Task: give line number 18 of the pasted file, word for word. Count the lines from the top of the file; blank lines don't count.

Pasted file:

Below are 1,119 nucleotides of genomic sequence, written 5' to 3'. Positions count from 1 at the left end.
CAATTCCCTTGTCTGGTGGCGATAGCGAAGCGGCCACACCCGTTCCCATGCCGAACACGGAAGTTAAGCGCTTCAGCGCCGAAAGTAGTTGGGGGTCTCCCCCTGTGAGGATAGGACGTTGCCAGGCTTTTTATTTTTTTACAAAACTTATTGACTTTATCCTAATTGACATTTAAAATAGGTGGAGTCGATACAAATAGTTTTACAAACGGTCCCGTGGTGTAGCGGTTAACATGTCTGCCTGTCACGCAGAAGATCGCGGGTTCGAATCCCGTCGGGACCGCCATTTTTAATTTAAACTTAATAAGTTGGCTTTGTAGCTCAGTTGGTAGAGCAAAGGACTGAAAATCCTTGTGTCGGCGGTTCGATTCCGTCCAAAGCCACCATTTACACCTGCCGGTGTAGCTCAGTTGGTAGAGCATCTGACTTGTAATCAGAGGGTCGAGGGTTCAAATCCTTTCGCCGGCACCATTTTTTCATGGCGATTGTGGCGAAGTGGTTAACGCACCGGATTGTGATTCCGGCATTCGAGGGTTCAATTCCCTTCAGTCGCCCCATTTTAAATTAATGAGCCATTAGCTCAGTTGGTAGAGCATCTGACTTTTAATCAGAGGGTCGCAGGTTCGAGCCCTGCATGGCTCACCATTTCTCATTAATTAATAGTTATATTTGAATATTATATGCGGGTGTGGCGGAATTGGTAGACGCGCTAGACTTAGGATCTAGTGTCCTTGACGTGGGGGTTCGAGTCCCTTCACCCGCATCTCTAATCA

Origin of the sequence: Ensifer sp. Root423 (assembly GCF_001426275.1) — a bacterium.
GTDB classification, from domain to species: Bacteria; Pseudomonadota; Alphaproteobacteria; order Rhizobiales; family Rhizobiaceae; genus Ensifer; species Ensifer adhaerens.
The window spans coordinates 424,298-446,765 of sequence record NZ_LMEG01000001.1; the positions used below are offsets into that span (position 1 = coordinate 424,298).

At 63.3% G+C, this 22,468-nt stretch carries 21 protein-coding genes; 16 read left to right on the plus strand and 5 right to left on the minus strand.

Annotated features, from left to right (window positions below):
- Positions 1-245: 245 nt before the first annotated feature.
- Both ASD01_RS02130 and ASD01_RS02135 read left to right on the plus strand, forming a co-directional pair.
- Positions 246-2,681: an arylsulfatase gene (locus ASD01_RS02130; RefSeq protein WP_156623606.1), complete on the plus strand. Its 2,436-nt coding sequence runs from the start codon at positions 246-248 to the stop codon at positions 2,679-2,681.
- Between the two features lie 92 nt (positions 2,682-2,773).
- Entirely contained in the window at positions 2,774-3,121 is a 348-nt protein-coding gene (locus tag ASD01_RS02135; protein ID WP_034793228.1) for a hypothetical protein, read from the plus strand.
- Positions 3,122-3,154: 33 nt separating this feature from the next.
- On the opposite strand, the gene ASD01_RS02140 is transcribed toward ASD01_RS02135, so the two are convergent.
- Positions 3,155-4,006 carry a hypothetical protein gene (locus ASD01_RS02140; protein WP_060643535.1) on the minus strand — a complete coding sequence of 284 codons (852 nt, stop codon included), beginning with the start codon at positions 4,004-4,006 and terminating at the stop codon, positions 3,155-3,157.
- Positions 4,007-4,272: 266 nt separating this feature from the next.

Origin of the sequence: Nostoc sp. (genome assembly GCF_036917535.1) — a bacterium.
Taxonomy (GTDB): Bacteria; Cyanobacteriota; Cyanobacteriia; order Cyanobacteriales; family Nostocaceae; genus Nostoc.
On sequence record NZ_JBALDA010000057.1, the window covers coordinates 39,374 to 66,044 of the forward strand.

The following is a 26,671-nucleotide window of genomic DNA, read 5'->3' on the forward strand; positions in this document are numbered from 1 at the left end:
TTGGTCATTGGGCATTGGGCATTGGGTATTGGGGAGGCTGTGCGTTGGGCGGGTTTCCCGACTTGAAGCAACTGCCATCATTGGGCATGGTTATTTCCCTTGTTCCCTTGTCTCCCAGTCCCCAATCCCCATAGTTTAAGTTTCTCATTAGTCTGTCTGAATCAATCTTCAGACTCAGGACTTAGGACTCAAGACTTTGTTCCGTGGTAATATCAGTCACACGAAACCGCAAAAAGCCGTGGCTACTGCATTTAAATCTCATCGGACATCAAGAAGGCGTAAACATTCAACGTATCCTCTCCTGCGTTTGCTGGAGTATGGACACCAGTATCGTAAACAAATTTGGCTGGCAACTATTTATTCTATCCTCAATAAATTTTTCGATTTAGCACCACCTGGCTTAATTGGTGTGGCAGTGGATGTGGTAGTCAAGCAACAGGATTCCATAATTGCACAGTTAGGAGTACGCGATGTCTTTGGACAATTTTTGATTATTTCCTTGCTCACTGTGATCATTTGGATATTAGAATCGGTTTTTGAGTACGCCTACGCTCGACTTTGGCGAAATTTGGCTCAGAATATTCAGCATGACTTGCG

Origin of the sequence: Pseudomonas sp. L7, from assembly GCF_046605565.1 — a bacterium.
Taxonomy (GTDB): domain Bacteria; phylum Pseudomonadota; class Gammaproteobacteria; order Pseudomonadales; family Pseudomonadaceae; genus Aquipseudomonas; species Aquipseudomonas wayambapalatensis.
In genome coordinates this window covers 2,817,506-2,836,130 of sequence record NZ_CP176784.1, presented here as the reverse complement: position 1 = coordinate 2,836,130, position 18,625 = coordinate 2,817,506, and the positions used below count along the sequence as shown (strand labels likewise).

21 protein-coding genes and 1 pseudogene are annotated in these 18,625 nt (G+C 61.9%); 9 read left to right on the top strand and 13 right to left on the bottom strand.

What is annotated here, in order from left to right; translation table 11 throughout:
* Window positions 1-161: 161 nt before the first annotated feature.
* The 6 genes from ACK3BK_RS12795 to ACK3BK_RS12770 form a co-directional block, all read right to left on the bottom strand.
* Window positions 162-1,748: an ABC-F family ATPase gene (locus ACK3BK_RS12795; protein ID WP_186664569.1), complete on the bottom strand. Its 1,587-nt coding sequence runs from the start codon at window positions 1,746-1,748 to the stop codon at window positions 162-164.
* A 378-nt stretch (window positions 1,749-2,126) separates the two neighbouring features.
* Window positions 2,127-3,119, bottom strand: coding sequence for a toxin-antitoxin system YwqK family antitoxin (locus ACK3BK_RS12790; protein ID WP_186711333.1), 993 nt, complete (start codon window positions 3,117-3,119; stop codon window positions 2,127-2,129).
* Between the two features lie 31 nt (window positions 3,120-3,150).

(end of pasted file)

Taxonomy (GTDB): Bacteria; Cyanobacteriota; Cyanobacteriia; order Cyanobacteriales; family Nostocaceae; genus Nostoc.